CONTACT: JENNIFER CRONIN
2130 Medical Laboratories
Iowa City IA 52242
(319) 335-5661; fax (319) 335-9917
Release: April 14, 1999
UI plastic surgery World Wide Web site reaches 100,000
IOWA CITY, Iowa -- Want more information about a facelift?
Check out the University of Iowa plastic surgery World Wide Web site.
The site -- http://www.surgery.uiowa.edu:80/surgery/plastic
-- is a popular resource for people seeking information on various cosmetic
and reconstructive surgeries. Designed to be a patient education tool, the
site just reached 100,000 hits in little more than a year.
Site creator and UI plastic surgeon Albert E. Cram, M.D.,
professor of surgery, orthopaedic surgery and otolaryngology, could not be
more pleased with the response.
"It is great to know that we are providing people with
the information they need," Cram said. "Patients considering cosmetic surgery
often are reticent to talk to their local physicians. In the past, they often
got their information from supermarket tabloid magazines. With our site, people
can get up-to-date information they can trust."
Cram originally created the site in 1995 but did not put
a counter on it until last year. Since that time, the number of daily hits
has ranged from 50 to 400. In addition to providing information on procedures
such as breast augmentation and reduction and facelifts, the site also asks
viewers to voluntarily fill out a questionnaire as they browse the topics.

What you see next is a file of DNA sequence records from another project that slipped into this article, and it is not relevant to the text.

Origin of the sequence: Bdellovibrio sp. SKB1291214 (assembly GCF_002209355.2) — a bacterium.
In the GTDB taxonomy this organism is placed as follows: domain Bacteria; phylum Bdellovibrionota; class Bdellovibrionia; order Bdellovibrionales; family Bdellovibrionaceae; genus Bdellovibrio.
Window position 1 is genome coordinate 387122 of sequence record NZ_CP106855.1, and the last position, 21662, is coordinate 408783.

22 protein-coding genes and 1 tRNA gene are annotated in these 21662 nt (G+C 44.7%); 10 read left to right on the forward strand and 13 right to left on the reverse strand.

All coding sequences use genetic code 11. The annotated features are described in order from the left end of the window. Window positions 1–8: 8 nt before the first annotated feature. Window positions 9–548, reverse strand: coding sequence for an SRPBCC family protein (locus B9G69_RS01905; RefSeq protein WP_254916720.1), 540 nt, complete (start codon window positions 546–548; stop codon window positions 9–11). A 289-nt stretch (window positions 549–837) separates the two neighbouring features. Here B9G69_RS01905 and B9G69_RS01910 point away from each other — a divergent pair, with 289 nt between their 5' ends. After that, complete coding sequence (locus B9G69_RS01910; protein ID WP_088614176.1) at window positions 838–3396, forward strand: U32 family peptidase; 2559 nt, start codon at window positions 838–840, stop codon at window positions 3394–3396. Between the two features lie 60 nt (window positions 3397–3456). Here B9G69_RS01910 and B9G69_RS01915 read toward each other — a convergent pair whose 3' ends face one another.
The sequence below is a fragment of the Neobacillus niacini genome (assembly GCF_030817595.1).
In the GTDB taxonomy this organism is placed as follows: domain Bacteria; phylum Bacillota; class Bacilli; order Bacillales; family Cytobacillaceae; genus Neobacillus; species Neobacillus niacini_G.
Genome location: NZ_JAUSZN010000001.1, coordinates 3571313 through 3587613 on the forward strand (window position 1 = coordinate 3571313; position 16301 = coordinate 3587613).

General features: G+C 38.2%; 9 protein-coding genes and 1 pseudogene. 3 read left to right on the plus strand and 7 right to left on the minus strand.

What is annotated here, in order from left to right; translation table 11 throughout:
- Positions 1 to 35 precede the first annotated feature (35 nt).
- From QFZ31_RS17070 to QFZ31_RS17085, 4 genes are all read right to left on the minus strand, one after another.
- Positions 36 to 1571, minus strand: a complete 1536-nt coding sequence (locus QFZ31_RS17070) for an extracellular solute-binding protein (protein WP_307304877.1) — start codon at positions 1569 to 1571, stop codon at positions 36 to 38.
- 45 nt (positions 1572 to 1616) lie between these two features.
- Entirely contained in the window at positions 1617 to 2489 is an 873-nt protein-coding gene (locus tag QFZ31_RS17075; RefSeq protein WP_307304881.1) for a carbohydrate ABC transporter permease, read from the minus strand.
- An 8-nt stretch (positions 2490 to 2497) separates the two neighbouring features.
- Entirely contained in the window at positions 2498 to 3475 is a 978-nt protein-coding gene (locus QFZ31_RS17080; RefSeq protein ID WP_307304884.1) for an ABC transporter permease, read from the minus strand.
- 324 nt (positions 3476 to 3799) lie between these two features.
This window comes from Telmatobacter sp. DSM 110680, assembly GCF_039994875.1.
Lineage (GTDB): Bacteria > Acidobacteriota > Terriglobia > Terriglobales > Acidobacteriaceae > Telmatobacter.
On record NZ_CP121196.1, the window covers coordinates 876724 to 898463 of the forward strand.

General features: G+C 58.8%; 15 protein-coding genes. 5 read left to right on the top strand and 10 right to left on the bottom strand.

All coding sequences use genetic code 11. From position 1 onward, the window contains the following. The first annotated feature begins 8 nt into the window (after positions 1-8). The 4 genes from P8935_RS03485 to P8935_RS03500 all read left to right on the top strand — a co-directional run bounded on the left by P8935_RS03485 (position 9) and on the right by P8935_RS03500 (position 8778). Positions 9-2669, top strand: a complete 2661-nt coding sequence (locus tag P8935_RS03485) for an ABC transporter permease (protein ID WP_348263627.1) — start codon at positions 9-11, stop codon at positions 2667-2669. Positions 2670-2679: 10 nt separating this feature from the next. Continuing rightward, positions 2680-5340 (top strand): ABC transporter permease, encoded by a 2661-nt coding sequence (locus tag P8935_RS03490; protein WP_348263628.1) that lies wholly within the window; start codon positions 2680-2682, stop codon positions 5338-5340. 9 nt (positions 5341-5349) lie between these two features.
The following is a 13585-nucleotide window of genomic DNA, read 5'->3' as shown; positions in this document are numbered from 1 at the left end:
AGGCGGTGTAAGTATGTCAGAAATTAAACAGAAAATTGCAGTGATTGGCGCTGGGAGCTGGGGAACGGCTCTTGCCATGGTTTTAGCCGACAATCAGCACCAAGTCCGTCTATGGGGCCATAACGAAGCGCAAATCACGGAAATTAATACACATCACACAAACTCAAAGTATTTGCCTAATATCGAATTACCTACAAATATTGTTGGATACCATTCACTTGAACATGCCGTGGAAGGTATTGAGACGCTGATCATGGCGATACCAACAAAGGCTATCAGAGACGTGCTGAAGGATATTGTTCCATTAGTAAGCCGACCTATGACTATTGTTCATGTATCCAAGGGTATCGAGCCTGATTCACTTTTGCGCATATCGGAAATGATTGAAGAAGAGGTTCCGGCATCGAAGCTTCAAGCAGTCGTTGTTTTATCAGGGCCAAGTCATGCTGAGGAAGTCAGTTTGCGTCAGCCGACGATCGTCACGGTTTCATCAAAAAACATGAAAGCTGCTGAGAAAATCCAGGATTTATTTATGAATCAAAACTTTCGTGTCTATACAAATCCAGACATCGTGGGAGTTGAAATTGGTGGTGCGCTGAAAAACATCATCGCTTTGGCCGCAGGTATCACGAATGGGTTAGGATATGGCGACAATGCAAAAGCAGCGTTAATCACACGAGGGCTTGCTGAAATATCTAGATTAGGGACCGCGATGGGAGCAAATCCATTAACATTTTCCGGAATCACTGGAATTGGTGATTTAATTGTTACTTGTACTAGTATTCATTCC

"Oftentimes, we think we know what people need to know
about," Cram said. "But this survey helps us to really find out what information
they need and want."
The site generates a fair amount of e-mail as well. Many
people write asking questions about procedures and what they should look for
in plastic surgeons. Occasionally, the responses lead to patients for Cram,
such as one individual from Central America and another from the Middle East.
Both people, after visiting the site, decided to have their procedures done
at the UI Hospitals and Clinics.
The UIHC created the Division of Plastic Surgery in 1987.
When it started, the program primarily offered reconstructive procedures with
only a small number of cosmetic cases; however, as the staff has grown from
one to four, the cosmetic surgery volume has increased exponentially. The
surgery staff now averages 10 reconstructive cases and eight cosmetic procedures
Cram said the craze to trim this, add that and reshape
any problem area is due primarily to the large number of aging baby boomers.
These individuals, wanting to remain competitive professionally and socially
with Generation Xers, have placed an emphasis on looking their best. Plastic
surgery is one way they can defy the aging process.
Cram also pointed out that
plastic surgery is becoming an option for everyone and is no longer limited
to the rich and famous.
"The average income level for someone having a procedure
is something like $45,000," Cram said. "People are willing to pay to look
younger and better. With Americans spending $16 billion a year on over-the-counter
cosmetics, it is obvious that appearance is something people care about. Plastic
surgery is just another way for them to achieve their goal."
As for the Web site, Cram said he plans to continually
add information in response to requests that he receives and as new procedures
"The beauty of this educational effort is that you can
update it continually instead of waiting for the next edition of a book to
come out," he said. "I hope to make this site into a global resource."